De: For innovation to succeed, it must ultimately be adopted by its intended user — customers, partners, employees, maybe all three? It sounds straightforward, but business strategies often make assumptions of expected bottom line outcomes and neglect to make human-centered design a priority. Focus on implementing or creating products that will continually and sustainably delight and make people’s lives easier. Adopting agile practices like mapping out ‘user journeys’ are a great exercise to better understand how users are feeling today, how your customers are engaging with you and even where the most critical opportunities lie.
To facilitate this organizational change, it may first require investment in a platform like Odessa to have the necessary technology foundation in place to build upon. What comes next might be smaller (but important) efficiencies like automating notifications or configuring workflow to streamline processes or adapt new ones, or still more substantial changes, like developing business intelligence dashboards to surface insights or implementing a portal to enable customers through self-service.
Kosobuski: Organizations should leverage specialists across teams to first analyze what brings the highest value to the organization. Value is different for different people — whether that’s the return to shareholders, the return or benefits for customers, or something else, alignment should be on what mentality or priority is the bottom line for the company as a whole. How the organization wishes to seek opportunities and solve problems must align with this bigger-picture strategy. When seeking out new opportunities or resolving problems, the most important thing is to not lose sight of what’s most important to your corporate strategy in both priorities and approaches.
Many in equipment finance believe that they are innovating by pursuing technology projects that are simply table stakes today, such as CRM, cloud technology or customer portals. What technologies are companies on the leading edge implementing today and what are the benefits?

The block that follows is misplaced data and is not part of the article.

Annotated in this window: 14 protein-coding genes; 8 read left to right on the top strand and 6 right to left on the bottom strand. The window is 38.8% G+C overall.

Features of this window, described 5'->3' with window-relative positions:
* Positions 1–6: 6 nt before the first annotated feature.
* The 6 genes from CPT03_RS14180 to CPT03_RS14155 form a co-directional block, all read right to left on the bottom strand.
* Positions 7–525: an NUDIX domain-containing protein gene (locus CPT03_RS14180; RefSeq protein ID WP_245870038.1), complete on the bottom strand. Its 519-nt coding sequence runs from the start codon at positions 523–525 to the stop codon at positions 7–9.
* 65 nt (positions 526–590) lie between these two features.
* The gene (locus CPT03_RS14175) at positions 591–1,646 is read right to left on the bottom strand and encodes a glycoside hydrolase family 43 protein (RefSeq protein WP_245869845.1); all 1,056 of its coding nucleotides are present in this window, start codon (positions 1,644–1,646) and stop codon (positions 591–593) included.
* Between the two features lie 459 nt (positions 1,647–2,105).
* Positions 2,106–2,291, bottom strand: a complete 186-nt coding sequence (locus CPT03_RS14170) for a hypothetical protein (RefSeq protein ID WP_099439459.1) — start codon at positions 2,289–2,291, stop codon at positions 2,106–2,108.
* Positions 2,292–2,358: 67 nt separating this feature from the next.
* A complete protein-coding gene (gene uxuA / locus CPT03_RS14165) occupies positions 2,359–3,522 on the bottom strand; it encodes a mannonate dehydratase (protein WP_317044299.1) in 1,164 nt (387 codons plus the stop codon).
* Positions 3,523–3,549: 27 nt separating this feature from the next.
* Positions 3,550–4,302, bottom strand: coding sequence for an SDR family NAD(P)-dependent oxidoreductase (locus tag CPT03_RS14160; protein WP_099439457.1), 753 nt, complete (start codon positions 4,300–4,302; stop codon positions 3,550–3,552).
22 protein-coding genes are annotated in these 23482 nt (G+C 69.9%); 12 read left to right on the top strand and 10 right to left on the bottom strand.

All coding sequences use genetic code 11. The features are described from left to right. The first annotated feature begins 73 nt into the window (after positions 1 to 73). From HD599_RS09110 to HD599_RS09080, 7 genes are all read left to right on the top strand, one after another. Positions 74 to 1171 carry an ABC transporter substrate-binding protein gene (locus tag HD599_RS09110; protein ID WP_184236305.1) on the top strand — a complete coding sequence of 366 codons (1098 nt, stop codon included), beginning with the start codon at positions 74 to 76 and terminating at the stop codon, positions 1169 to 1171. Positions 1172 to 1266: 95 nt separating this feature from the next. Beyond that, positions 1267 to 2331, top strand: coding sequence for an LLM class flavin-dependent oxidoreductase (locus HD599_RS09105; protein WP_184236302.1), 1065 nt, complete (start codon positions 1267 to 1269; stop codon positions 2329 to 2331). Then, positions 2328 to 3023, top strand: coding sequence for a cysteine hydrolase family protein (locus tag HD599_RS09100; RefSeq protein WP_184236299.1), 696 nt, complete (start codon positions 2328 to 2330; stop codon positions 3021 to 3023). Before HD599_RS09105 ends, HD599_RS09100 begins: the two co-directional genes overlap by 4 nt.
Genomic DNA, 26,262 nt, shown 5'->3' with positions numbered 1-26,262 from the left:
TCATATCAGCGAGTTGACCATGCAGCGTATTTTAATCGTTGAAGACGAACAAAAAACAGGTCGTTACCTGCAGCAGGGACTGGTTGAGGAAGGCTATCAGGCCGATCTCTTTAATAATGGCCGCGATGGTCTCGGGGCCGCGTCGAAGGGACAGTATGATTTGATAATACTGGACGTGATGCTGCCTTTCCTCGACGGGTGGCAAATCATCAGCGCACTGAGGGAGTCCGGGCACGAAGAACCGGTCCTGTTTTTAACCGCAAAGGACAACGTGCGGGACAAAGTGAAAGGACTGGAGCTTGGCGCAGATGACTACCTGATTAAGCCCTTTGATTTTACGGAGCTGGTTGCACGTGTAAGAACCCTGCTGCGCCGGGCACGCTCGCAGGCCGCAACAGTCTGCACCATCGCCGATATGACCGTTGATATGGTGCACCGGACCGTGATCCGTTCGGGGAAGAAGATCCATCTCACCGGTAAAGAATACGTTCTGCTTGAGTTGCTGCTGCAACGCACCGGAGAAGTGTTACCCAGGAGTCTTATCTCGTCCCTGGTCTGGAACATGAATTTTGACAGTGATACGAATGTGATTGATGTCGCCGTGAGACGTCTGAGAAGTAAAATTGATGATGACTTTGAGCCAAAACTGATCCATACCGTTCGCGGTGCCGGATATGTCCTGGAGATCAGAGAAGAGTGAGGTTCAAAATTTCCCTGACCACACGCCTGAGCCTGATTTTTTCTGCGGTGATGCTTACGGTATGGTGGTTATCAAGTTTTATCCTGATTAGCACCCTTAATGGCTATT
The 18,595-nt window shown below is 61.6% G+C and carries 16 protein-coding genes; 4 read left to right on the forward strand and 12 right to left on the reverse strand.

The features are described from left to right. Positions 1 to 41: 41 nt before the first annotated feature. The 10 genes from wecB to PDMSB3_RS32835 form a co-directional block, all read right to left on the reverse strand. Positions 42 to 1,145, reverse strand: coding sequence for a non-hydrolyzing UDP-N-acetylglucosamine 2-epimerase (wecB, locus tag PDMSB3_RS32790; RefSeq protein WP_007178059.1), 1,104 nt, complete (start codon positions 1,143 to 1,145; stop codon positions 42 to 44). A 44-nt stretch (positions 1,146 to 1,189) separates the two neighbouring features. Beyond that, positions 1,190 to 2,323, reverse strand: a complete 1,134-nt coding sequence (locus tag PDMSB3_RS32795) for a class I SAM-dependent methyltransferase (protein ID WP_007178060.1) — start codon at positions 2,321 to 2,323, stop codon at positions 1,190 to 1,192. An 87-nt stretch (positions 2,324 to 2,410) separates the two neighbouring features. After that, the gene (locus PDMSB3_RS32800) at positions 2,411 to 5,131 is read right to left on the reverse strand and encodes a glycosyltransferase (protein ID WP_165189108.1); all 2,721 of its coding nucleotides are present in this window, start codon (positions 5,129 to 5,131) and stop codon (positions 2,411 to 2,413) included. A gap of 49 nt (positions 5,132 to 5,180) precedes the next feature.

Baez: There is an ever-accelerating pace of change occurring today that is being driven in large part by expectations for equipment finance companies to deliver a more customizable and digitized customer experience than ever before. This means what customers expect as “table stakes” needs to be faster, smarter and more connected than the equipment finance industry is typically accustomed to.
It is no coincidence that the companies that have been the most successful at asking and answering these questions have done so with “intelligent” solutions. Those include examples like intelligent workflow automation, AI, virtual agent technology and business intelligence tools.
Organizations are using a combination of some or all these technologies to identify, articulate and drive a better experience for customers, vendors, partners and employees.
But it is critical that the solution not dictate the business process. Leading businesses are asking questions that lead to evolving business processes driven by goals and customer expectations, and then leveraging intelligent solutions to enhance those processes. Intelligent solutions are born from enabling technology to empower natural business thinking, not the other way around.
De: Whether we are doing business today directly as consumers or between businesses, people want the freedom and ability to get what they want, where, when and how they want it. We can call it ‘omnichannel’ and we can call it ‘self-service,’ but the bottom line is that we want control without having to manage too many obstacles. Consistency in how this experience is designed is also critical for customer retention and brand affinity. Designing user experiences that accommodate this necessary approach to how we transact should be top of mind for businesses and delivering this through a modern customer portal is a smart move they can make today. Across core systems, portals and other channels, it becomes more feasible then to leverage APIs and AI to add additional value with chat bots and predictive, proactive orchestrations.